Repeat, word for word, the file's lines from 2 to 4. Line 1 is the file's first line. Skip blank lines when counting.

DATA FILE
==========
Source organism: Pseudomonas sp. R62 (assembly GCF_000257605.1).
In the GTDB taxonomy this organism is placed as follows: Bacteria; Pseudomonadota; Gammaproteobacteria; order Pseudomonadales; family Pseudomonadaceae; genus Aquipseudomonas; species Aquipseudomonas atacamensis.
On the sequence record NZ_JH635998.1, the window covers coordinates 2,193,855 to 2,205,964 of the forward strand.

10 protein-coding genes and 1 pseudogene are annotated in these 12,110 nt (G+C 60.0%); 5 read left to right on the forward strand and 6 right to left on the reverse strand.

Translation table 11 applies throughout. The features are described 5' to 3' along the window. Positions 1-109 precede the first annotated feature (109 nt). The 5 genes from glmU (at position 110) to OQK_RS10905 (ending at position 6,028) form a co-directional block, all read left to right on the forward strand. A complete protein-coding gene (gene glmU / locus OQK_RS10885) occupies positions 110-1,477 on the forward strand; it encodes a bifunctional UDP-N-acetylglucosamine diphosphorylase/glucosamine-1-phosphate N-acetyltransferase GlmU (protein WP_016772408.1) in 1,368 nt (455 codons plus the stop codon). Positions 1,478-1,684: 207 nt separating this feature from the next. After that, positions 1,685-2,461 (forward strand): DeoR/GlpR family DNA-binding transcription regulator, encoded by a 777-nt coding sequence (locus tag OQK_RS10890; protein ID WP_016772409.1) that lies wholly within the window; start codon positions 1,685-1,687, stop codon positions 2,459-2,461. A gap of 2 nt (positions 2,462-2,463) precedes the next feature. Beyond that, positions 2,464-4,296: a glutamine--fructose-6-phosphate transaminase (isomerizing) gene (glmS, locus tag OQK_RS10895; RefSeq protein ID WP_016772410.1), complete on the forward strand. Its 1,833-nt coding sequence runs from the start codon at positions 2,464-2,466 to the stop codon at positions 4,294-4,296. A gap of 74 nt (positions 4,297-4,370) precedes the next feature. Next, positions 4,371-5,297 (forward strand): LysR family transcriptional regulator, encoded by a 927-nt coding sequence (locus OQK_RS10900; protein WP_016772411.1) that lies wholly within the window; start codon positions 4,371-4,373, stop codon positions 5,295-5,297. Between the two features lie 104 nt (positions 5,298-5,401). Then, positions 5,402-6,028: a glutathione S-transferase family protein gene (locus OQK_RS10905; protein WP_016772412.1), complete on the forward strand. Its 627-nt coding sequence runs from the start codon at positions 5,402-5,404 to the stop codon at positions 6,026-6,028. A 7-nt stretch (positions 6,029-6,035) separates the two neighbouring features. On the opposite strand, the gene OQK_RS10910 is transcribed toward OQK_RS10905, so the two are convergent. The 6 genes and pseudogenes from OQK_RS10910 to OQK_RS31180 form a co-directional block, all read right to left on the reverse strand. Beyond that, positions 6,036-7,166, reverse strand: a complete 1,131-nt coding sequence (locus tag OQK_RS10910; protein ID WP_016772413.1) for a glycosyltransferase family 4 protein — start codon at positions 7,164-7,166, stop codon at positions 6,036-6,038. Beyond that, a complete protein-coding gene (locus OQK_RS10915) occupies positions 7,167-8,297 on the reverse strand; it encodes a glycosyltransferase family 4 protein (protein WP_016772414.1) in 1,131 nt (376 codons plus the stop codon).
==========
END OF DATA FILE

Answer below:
In the GTDB taxonomy this organism is placed as follows: Bacteria; Pseudomonadota; Gammaproteobacteria; order Pseudomonadales; family Pseudomonadaceae; genus Aquipseudomonas; species Aquipseudomonas atacamensis.
On the sequence record NZ_JH635998.1, the window covers coordinates 2,193,855 to 2,205,964 of the forward strand.

10 protein-coding genes and 1 pseudogene are annotated in these 12,110 nt (G+C 60.0%); 5 read left to right on the forward strand and 6 right to left on the reverse strand.